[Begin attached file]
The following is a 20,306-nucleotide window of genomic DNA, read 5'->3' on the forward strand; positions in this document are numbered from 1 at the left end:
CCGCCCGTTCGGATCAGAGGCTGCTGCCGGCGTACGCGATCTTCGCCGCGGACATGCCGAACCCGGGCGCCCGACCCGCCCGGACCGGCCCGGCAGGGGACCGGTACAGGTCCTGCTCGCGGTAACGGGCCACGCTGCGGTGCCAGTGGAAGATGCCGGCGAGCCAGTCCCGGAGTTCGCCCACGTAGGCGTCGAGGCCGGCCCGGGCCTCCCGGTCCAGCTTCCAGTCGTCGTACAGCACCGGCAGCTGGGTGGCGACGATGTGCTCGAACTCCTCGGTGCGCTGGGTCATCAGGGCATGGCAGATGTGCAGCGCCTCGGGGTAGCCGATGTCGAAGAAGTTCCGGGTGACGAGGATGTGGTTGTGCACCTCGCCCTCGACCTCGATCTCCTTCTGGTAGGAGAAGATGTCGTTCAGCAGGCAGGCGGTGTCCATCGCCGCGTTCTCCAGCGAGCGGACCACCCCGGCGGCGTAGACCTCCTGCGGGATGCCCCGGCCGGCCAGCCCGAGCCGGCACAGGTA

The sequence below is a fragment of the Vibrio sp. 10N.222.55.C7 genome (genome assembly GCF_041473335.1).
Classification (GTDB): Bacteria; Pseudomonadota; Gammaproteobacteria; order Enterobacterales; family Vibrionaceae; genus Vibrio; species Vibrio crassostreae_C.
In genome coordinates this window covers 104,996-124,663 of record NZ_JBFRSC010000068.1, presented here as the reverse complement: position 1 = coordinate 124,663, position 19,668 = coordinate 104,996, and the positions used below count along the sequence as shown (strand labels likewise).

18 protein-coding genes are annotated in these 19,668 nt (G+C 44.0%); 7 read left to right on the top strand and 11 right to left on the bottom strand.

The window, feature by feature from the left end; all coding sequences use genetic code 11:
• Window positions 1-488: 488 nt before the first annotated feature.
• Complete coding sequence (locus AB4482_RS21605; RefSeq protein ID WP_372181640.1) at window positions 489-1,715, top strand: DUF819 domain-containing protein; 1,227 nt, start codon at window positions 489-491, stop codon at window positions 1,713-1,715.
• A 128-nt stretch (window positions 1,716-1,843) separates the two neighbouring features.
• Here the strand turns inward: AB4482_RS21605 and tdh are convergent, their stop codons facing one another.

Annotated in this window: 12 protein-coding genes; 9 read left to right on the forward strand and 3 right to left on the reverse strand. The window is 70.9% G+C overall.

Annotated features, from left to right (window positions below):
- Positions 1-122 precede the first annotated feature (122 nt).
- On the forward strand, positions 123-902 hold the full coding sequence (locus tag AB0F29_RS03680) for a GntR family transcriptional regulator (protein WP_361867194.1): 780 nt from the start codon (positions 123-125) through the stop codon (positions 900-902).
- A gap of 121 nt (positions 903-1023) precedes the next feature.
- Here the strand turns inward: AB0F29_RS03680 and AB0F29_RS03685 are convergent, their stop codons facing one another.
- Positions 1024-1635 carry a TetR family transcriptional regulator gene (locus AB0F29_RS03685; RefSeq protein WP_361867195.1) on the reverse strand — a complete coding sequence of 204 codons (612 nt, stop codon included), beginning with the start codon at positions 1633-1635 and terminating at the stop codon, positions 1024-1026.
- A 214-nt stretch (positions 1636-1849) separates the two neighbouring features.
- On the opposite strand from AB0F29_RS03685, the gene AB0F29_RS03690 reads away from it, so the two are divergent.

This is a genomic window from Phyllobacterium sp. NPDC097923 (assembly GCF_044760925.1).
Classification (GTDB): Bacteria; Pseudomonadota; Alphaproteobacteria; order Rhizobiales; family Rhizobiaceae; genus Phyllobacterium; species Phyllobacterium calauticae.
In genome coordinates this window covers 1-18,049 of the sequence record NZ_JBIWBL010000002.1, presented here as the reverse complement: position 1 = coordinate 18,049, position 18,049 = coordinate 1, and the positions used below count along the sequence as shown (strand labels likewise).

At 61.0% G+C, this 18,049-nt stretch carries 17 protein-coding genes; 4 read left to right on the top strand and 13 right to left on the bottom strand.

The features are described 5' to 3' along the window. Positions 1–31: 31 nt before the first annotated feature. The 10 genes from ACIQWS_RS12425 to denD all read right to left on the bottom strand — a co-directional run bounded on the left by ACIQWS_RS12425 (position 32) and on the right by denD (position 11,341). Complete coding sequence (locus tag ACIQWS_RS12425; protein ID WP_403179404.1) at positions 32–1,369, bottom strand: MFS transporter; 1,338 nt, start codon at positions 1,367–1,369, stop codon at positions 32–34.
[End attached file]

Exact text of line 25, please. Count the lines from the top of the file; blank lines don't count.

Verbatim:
The features are described 5' to 3' along the window. Positions 1–31: 31 nt before the first annotated feature. The 10 genes from ACIQWS_RS12425 to denD all read right to left on the bottom strand — a co-directional run bounded on the left by ACIQWS_RS12425 (position 32) and on the right by denD (position 11,341). Complete coding sequence (locus tag ACIQWS_RS12425; protein ID WP_403179404.1) at positions 32–1,369, bottom strand: MFS transporter; 1,338 nt, start codon at positions 1,367–1,369, stop codon at positions 32–34.